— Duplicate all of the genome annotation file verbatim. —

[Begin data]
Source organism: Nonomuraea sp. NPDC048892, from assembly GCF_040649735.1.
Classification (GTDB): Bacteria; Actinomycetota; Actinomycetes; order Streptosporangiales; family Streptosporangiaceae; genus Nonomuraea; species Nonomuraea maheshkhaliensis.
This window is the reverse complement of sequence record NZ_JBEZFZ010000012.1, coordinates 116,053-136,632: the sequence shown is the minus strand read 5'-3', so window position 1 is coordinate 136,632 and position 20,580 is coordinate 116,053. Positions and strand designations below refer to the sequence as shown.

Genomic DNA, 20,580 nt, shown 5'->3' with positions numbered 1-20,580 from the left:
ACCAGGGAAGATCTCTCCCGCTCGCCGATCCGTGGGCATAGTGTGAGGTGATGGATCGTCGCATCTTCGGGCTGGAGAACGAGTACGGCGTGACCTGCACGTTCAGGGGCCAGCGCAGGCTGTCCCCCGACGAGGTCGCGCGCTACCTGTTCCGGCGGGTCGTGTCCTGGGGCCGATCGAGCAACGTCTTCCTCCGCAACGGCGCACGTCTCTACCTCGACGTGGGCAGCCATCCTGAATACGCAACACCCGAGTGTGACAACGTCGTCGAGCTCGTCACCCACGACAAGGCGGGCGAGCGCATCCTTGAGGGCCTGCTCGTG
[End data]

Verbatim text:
Source organism: Nonomuraea sp. NPDC048892, from assembly GCF_040649735.1.
Classification (GTDB): Bacteria; Actinomycetota; Actinomycetes; order Streptosporangiales; family Streptosporangiaceae; genus Nonomuraea; species Nonomuraea maheshkhaliensis.
This window is the reverse complement of sequence record NZ_JBEZFZ010000012.1, coordinates 116,053-136,632: the sequence shown is the minus strand read 5'-3', so window position 1 is coordinate 136,632 and position 20,580 is coordinate 116,053. Positions and strand designations below refer to the sequence as shown.

Genomic DNA, 20,580 nt, shown 5'->3' with positions numbered 1-20,580 from the left:
ACCAGGGAAGATCTCTCCCGCTCGCCGATCCGTGGGCATAGTGTGAGGTGATGGATCGTCGCATCTTCGGGCTGGAGAACGAGTACGGCGTGACCTGCACGTTCAGGGGCCAGCGCAGGCTGTCCCCCGACGAGGTCGCGCGCTACCTGTTCCGGCGGGTCGTGTCCTGGGGCCGATCGAGCAACGTCTTCCTCCGCAACGGCGCACGTCTCTACCTCGACGTGGGCAGCCATCCTGAATACGCAACACCCGAGTGTGACAACGTCGTCGAGCTCGTCACCCACGACAAGGCGGGCGAGCGCATCCTTGAGGGCCTGCTCGTG